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We are friends who love making simple food look beautiful. We hope our recipes will inspire you to get into the kitchen this season. Aoife McElwain works in front of the camera writing the recipes and styling the food, while Mark Duggan works behind the camera to make sure it all looks as delicious as possible. We work with editors such as Killian Broderick and music supervisors like Nialler9 to make sure that our finished videos look and sound as smart as possible. We work with brands like Glenisk and Folláin to help them create delicious video content for their online platforms. When we're not making videos, we write a weekly column called Speedy Suppers on Thursdays in The Irish Independent. Aoife writes the recipes and styles the food while Mark takes the photographs.  

salmon + “salad cream”

Salad cream will forever be linked in my mind to my grandmother’s table. She ate seasonally and locally, always. In the early spring and throughout the summer, evening meals at my grandmother’s house were simple cold platters of ham, lettuce from her greenhouse and a few tomatoes, served with sliced batch pan. Omnipresent on the table was a bottle of salad cream.

It’s possible you have similar memories, particularly if you grew up in the 80s and 90s, of salad cream being a part of an everyday spread. It’s been a while since I’ve seen it placed on a table though no doubt it’s still being used as a dressing for salads and cold platters around the country. It was first developed by Heinz during the first world war, as an alternative to mayonnaise which had become expensive to produce due to wartime rationing.

You can make your own salad cream in a similar way to making your own homemade mayonnaise. There are a few recipes online which mix egg yolks with white wine vinegar, adding mustard and cream to get the salad cream effect. Have a look at James Martin’s recipe at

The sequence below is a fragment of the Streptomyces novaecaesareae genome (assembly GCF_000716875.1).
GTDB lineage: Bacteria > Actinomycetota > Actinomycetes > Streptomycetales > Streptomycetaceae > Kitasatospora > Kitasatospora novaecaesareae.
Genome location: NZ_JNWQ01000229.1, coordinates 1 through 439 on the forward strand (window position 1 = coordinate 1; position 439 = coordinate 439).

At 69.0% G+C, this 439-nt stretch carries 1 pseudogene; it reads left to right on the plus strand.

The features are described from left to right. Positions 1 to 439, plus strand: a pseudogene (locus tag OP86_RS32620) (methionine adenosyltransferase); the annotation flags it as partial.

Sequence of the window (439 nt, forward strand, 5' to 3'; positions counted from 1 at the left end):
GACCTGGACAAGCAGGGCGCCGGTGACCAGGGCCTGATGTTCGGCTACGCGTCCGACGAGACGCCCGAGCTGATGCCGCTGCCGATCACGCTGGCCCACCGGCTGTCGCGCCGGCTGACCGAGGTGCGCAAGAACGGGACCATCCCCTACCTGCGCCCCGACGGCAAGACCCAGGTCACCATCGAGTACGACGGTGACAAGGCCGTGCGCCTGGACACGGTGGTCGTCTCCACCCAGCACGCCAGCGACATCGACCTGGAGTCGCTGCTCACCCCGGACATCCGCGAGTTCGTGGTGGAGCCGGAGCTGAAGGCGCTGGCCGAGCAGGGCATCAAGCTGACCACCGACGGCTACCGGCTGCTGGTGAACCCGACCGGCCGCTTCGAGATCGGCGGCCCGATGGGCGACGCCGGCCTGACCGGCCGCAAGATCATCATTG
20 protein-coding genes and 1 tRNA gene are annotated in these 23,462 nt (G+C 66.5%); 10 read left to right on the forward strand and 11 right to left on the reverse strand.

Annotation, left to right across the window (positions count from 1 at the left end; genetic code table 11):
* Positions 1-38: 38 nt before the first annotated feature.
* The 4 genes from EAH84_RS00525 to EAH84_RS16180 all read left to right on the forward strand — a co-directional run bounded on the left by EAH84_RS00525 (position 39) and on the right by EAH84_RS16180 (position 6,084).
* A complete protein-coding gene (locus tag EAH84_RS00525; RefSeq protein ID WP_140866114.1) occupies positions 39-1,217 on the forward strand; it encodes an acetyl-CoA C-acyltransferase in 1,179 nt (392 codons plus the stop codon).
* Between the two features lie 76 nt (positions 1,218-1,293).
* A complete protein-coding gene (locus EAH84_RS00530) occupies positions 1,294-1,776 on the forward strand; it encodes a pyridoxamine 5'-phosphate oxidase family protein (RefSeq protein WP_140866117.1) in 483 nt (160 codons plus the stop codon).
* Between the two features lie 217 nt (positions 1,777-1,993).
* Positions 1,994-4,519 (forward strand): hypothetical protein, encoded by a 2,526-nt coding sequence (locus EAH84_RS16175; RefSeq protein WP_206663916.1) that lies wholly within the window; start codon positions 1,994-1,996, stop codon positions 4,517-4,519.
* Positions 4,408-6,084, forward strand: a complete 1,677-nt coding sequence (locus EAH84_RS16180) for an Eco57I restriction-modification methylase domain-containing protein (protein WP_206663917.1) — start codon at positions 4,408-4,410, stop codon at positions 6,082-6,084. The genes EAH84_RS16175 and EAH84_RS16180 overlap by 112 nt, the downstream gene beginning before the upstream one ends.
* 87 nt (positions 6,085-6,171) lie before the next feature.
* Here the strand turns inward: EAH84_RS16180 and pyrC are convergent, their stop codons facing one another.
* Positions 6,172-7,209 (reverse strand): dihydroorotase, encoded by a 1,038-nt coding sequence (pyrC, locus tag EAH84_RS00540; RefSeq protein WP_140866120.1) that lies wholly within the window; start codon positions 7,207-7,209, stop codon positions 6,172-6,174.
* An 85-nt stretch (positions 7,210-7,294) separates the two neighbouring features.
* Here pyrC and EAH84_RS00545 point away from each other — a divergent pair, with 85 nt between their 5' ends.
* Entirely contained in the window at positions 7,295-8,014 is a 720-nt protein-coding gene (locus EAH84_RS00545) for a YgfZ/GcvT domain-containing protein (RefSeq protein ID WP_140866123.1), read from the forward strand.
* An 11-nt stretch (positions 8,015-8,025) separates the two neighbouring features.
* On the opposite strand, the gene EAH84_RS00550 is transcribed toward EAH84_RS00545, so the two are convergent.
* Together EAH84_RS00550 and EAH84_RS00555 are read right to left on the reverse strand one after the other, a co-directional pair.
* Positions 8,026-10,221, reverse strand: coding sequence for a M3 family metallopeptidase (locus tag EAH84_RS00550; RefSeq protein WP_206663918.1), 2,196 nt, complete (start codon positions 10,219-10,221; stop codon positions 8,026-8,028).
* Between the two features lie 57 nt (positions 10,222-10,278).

This week, I’m making a cheat’s version of salad cream, by flavouring sour cream with a hint of lemon and mustard. It’s not quite the same as what we shared on my grandmother’s table but it’s a good first step in reacquainting yourself with the comfort of salad cream.

We’ve paired our ode to salad cream with lovely hot smoked salmon from The Burren Smokehouse and boiled baby potatoes. You can hard boil or soft boil your eggs, depending on your preference. The important thing is to get the best quality eggs that you can seeing as they’re at the forefront of this salad.

Salmon + “Salad cream”


4 or 5 baby potatoes

2 free range eggs

1 bag of salad greens

100g hot smoked salmon

6 heaped tablespoons of sour cream

Juice of half a lemon

1 teaspoon of Dijon mustard

Pinch of salt and pepper

Handful of fresh mint

Handful of fresh chives


1. Bring a saucepan of water to the boil. Add the baby potatoes and boil for 10 to 12 minutes, or until the potatoes are tender.

2. For the last 8 minutes of boiling, add the eggs to the pan with the potatoes, to achieve a just hard-boiled egg. Drain the potatoes and eggs. Run them both under cold water. If you’d prefer a more hard-boiled egg, add them to the water for the last 10 minutes.

3. Once they have cooled, peel the potatoes but keep them whole. Peel the eggs and slice them into rounds.

4. Arrange your salad greens on a serving platter. Break up the hot smoked salmon using your hands and arrange over the salad greens.

5. Making the “salad cream” by mixing together the sour cream, lemon juice, Dijon mustard and a pinch of salt and pepper. If you prefer a thinner consistency, you can add a little bit of cold water to the salad cream until you have the consistency you’d like.

6. Arrange the peeled potatoes and the sliced egg on the salad greens with the smoked salmon. Dollop some “salad cream” over the salad. Finely chop the mint and the chives and scatter over the salad. Serve with the leftover “salad cream” on the side alongside some crusty white bread.

Storecupboard Essential: Eggs

Eggs are an essential ingredient in my house, indispensable when it comes to speedy suppers. I get Butlers Organic Eggs from Hacketsown in Carlow in The Green Door Market in Dublin 8, but they’re also available in Avoca and Butler’s Pantry shops around the country. Follow them on Twitter @butlersorganics.

This recipe first appeared in The Irish Independent on February 23rd 2017

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